Seoul, South Korea. Voters head to the polls with a lot on their minds to replace one president accused of corruption with another who must deal with a possible nuclear war, American missiles and Chinese anger at current national policy, as election 2017 gets underway in Korea.
Korean voters began voting today to elect a new leader, looking to move on from a corruption scandal that brought down former President Park Geun-hye and shook the political and business elite to the core in pay to play corruption for cash payments.
Unless there is a major upset, liberal Moon Jae-in,who is calling for a moderate approach on North Korea, wants to reform powerful family run business giants and boost national spending to create jobs, will likely be elected the next president of South Korea.
The vote will end months of leadership vacuum. Park was ousted on charges of bribery and abuse of power in March to become South Korea’s first democratically elected president to be forced from office. She and her lesbian partner are in jail, on trial for taking huge bribes.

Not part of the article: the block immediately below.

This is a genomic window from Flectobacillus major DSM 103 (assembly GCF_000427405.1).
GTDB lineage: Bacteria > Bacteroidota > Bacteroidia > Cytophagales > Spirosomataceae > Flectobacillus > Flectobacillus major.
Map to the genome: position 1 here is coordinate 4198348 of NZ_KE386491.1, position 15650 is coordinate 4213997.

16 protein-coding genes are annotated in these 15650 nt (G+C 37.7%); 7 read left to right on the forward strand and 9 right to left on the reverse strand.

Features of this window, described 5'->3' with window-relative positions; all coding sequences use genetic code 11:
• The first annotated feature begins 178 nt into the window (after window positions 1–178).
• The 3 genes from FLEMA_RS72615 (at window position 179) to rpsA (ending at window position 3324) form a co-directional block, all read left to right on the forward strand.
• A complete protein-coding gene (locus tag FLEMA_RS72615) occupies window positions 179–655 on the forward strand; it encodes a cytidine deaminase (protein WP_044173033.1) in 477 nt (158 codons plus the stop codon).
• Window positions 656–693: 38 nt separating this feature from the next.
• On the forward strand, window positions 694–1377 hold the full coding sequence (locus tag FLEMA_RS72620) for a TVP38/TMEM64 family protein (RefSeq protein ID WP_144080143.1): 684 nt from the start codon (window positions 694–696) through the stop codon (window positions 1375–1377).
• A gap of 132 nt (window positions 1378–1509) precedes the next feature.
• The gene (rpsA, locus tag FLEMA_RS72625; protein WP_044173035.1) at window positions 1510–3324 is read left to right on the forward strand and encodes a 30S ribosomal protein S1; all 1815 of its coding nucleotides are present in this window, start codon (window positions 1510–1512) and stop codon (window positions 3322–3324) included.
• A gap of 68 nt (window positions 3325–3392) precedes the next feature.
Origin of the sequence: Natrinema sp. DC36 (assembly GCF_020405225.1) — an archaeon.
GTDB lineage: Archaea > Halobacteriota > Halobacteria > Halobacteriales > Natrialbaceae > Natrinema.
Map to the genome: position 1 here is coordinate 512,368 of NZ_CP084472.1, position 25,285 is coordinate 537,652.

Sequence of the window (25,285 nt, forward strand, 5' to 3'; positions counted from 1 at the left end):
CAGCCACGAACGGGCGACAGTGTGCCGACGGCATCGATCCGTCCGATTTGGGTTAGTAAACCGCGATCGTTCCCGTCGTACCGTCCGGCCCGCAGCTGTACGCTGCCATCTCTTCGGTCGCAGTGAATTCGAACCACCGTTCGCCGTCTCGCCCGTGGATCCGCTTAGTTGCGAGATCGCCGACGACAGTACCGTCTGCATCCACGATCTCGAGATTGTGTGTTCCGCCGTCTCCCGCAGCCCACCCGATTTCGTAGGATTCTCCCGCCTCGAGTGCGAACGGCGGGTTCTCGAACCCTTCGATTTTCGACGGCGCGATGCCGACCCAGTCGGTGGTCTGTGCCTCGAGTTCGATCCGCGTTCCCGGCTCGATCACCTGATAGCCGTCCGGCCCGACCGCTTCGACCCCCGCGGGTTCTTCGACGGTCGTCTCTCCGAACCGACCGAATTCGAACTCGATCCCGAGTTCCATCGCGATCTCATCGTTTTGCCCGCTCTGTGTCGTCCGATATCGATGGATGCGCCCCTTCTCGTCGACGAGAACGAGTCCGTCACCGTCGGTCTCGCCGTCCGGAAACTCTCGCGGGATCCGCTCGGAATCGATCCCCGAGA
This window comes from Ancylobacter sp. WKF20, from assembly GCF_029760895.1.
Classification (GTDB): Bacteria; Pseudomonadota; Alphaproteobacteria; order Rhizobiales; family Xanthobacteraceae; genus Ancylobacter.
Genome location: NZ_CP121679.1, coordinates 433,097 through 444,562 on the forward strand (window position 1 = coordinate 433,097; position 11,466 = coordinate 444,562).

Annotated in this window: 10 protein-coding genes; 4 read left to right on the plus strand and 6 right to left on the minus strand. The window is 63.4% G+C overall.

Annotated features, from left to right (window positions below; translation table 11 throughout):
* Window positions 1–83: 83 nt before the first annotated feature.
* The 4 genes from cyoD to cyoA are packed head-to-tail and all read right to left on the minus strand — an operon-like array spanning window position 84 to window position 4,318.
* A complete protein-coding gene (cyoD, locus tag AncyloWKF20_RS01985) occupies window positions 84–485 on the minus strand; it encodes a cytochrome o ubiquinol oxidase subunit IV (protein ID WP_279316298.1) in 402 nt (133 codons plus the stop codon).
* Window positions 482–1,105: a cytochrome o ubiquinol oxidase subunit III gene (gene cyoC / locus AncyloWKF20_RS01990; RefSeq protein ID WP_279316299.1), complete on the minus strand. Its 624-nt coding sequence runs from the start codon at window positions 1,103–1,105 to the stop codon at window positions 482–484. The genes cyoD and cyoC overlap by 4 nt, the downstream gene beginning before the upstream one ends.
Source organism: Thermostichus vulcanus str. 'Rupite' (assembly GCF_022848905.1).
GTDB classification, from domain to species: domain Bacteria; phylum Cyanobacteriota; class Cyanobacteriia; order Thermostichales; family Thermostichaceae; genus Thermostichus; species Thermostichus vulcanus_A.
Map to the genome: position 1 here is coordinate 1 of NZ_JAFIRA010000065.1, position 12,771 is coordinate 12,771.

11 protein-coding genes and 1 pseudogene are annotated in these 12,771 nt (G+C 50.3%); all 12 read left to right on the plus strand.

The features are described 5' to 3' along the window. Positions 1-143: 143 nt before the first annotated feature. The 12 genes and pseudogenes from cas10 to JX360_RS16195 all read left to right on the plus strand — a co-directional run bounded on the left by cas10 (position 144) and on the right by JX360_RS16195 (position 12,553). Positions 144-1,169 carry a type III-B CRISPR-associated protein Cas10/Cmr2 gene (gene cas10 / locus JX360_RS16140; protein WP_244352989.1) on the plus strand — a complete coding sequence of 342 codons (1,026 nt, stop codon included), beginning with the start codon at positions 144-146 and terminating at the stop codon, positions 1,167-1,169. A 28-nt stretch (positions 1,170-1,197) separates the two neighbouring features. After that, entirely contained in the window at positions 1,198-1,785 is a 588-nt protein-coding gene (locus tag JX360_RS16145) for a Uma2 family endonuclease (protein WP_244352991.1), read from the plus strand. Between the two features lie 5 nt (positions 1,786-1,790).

Today’s winner is expected to be sworn in on Wednesday, after the Election Commission releases the official result. The new president is expected to quickly name a prime minister, who will need parliamentary approval, and main cabinet positions, including national security and finance ministers, which do not need parliamentary confirmation.
This election is being watched closely by allies and neighbors at a time of high tension over North Korea’s accelerating development of nuclear weapons since it conducted its fourth nuclear test in January last year. Pyongyang carried out a fifth test in September and is believed ready for another.
Korea’s new president will also face the challenge of defusing tension with China, which is angry about South Korea’s decision to deploy the US THAAD anti-missile defense system that China disaproves of as it can intercept communications in addition to providing a defense platform.